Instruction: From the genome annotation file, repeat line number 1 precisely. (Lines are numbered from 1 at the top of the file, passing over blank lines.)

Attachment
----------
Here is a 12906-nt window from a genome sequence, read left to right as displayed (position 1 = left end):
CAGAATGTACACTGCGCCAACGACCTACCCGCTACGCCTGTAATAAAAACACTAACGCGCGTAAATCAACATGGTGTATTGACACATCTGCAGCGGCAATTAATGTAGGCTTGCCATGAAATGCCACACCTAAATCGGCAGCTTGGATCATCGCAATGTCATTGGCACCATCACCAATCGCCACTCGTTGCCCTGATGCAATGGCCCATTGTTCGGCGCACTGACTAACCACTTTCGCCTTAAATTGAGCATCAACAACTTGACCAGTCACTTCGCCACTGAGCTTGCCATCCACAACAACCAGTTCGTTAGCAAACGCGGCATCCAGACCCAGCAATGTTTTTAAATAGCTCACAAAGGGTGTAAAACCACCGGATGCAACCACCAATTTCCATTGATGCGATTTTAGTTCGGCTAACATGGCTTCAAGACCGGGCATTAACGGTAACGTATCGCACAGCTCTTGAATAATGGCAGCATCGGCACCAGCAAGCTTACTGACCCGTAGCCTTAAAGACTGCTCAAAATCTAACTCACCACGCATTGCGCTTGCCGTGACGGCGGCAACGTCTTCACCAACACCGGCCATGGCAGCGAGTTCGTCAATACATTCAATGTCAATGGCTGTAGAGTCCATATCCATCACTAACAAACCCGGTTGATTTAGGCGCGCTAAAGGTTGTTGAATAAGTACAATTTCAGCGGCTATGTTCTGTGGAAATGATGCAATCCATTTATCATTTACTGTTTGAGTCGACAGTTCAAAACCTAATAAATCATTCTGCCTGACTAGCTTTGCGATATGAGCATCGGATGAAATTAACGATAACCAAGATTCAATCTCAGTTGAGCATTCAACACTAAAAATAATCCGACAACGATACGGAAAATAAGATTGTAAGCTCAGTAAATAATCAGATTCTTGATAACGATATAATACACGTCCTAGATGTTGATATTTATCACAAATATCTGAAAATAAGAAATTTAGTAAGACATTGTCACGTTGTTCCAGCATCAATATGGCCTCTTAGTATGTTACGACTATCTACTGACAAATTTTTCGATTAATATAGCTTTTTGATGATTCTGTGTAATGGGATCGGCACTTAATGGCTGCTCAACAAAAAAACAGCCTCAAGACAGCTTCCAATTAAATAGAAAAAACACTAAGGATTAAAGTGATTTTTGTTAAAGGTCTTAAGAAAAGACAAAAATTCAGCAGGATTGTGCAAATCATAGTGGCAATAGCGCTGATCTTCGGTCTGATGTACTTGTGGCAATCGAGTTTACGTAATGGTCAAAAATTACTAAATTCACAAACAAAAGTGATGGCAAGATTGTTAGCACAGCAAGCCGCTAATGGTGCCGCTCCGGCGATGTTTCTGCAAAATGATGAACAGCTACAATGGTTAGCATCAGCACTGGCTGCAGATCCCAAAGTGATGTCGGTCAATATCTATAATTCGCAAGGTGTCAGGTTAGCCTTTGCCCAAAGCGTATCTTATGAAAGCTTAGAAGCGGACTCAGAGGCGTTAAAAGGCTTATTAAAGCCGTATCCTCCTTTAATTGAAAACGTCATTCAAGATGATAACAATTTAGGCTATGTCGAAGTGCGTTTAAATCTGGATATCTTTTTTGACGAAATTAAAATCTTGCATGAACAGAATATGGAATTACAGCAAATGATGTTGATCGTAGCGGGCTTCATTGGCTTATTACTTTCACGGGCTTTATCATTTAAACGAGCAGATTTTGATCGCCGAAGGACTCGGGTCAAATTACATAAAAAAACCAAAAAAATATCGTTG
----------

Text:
Here is a 12906-nt window from a genome sequence, read left to right as displayed (position 1 = left end):